At least there are two representatives in the women's circuit. The Williams sisters. But Andy Roddick's retirement leaves the United States without an active men's Grand Slam champion for the first time in 129 years. With him goes the face of American men's tennis.
There was another 'first' on 4th August, 2010, when no American turned up in the top 10 of the ATP Ranking. Since 1973, the year when tennis ranking system started, it never happened before.
If we consider the first 100, then only eight from United States will come up. Amongst them John Isner, who is at 11 holds the highest ranking. After Isner, there are Sam Querrey (22nd), Mardy Fish (23rd), Roddick (27th), Ryan Harrison (51st), Brian Baker (55th), Michael Russell (94th), Jesse Levine (97th).
Have we gone through the ranking points of these nine players, the facts would be more alarming. Amongst them no one is with more than 2300 ranking point. Isner with 2250 is the highest. Apart from him only three have more than thousand ranking point- Querrey 1310, Fish 1255 and Roddick 1095. The others are hanging there some how with Harrison 695, Baker 656, Russell 454 and Levine 651 points.
Wayne Rooney got his first bonus when he was just 16, and that too from none other than Paul Gascoigne.
The Manchester United striker unleashed this story in his upcoming book "My Decade in the Premier League", which is to be published by Harper Sport on 13th Sept.
Rooney, who is out for a month because of a severe thigh injury writes, how he was amazed with Gascoigne.
"When I was a youth team player at Everton I used to see Paul Gascoigne all the time," he reveals.
"I loved watching him around the training ground. He was loud, always up to something.
"I was 16, sitting in the dressing room before a youth team game. Gazza came in. 'Alright lads,' he goes. 'Any of you lot going out tonight?' Everyone looked at one -another.
"Everyone was thinking the same thing: What's he up to?
"In the end, I had to say something. 'Yeah, I am.' Gazza got out his wallet and handed me two £20 notes.
"He said, 'Here you go pal. Have a nice night on me.' I looked down at the money.
"None of the other lads could believe it - I'd just got a pay bonus off one of the greatest English midfielders ever."
The 2006 FIFA World Cup quarter final. England was on the field against Portugal.
Wayne Rooney got tangled up with Portugal defender Ricardo Carvalho, and suddenly stuck a boot on him.
The real drama began after that. As the whole stadium witnessed, an excited Cristiano Ronaldo started waving an imaginary card around, and tried to get the referee's attention.
The official immediately pulled out the red one and send Rooney off.
Recalling the incident after six years the England striker says, though it looked bad on Ronaldo's part, and he had to face criticism, but it would have been just the other way around.
In his yet to be published book 'My Decade in the Premier League', extracts of which are being published by the British tabloid 'The Mirror', he reveals: "In the first half I'd tried to get him booked for diving, so I was as bad as him really."
Rooney put his weight behind Ronaldo, saying that, "though it (Ronaldo's gesture) looked bad, but actually it was a total accident.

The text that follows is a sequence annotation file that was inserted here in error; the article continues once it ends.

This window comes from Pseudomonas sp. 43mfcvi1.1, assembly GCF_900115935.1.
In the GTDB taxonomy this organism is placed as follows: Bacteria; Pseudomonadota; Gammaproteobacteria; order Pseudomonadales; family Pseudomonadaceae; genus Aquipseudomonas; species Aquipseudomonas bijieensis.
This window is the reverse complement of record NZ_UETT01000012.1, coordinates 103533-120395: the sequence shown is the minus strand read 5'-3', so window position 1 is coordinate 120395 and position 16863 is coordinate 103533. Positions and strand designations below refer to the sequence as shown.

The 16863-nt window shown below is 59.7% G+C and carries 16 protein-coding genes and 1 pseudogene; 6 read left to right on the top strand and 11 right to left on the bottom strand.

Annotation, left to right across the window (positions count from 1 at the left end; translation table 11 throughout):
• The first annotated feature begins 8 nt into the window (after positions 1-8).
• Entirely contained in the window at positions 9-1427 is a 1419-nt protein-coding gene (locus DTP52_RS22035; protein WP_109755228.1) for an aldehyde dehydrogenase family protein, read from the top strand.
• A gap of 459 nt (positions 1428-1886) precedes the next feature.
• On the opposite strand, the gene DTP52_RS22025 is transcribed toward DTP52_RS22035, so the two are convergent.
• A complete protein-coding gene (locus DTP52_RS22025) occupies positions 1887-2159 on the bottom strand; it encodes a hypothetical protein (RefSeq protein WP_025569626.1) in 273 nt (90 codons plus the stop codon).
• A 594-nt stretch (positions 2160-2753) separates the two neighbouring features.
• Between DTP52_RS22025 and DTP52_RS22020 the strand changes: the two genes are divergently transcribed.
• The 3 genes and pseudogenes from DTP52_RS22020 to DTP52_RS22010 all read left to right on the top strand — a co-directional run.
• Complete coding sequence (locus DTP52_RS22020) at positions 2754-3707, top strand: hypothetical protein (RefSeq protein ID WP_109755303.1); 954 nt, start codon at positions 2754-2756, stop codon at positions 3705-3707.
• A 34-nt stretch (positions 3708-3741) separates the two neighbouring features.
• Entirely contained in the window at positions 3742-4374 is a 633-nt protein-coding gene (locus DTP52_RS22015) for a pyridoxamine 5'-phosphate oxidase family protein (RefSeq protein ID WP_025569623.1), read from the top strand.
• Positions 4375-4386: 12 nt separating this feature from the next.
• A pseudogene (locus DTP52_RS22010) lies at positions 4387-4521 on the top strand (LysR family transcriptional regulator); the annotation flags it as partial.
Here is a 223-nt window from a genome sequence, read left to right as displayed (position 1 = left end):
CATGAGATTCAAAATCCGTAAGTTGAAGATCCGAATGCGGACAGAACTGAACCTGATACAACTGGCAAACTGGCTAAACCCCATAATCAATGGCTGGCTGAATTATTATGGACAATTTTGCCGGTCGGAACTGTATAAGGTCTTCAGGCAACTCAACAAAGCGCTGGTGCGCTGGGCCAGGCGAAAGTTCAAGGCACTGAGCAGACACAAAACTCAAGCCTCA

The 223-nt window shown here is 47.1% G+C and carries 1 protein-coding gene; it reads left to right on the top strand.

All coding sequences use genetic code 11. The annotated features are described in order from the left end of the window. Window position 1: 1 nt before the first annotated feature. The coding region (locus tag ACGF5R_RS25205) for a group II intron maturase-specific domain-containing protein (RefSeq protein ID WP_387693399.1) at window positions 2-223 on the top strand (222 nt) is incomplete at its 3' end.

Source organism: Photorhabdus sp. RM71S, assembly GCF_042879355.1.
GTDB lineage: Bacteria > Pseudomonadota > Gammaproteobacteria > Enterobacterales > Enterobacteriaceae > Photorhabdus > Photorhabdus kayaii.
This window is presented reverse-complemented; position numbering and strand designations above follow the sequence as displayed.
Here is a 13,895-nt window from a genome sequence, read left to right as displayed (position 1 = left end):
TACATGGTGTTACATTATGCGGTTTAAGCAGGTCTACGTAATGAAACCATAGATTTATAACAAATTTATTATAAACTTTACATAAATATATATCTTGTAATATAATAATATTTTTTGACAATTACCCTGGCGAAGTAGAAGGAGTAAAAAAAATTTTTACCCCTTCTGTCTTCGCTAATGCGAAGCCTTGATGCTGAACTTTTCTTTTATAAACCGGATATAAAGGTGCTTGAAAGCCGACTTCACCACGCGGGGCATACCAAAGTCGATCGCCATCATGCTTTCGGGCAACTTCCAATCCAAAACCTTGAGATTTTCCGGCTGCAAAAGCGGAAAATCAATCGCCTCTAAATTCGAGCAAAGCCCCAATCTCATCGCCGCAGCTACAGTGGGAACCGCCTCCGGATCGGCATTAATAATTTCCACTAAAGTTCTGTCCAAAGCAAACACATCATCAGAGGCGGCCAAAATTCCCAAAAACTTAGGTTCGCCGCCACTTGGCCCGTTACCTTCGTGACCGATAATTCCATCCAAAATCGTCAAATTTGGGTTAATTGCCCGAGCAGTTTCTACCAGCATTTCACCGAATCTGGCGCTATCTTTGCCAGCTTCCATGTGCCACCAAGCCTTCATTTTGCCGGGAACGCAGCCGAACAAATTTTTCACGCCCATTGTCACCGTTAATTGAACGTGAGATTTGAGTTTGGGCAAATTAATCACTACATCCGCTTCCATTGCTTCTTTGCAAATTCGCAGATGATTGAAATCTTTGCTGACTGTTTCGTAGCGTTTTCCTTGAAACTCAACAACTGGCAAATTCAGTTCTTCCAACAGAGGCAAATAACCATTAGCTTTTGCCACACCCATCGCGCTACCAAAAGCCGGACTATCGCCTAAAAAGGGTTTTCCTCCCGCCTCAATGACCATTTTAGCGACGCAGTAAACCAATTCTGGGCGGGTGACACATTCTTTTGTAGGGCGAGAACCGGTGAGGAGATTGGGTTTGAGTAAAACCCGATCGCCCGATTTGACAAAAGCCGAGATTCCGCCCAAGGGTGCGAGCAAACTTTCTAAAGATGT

"As I protested my innocence, Ronnie started waving an imaginary card around, getting in the ref's face. The official pulled out the red and I was off.
Cristiano Ronaldo insisted last night he is not "greedy" and his comment that he is sad at Real Madrid is not a ploy to get more money out of the club, despite asking for £500,000 a week.
It was reported that the Real Madrid star wants a new deal worth £25million a year to counter a huge tax hike due in 2014.
The 27-year-old forward helped Madrid to a 3-0 win over Granada on Sunday with his brace, but did not celebrate.
It sparked a global media storm when he confessed to being "sad" at Real Madrid.
Ronaldo took to his Facebook page and Twitter to deny financial motives for his misery.
"That I am feeling sad and have expressed this sadness has created a huge stir," the Portuguese star said.
"I am accused of wanting more money, but one day it will be shown that this is not the case."
The key Real Madrid player guaranteed his fans saying that his "motivation, dedication, commitment and desire to win all competitions" would not be a problem.
"I have too much respect for myself and for Real Madrid to ever give less to the club than all I am capable of. Abrazos (hugs) to all madridistas," he said.
It was almost inevitable. But as the concerned person is Roger Federer, there was slight hope. But he could not win this particular match. His hope that Rafael Nadal will appear for Spain's Davis Cup semi final against United States next week lost.
The Spaniard says his knee injury will keep him out of the court for at least another two months.
This also makes his appearance in the ATP World Tour Finals in London doubtful, effectively ending his 2012 season.
He will get just a little more than a month to prepare for the Australian Open in January.
"I really want to be back competing and enjoying the tennis tour," he said on Monday,
But the eleven-time Grand Slam champion said, "I have many years in front of me and my knee needs some rest. I will be back when I have no pain and am able to compete. I feel better after the meeting with my doctors and happy knowing that the evolution of the past weeks has been positive and surgery has been avoided.
"I will continue to work with the plan my doctors have established to be able to compete as soon as possible in the right conditions."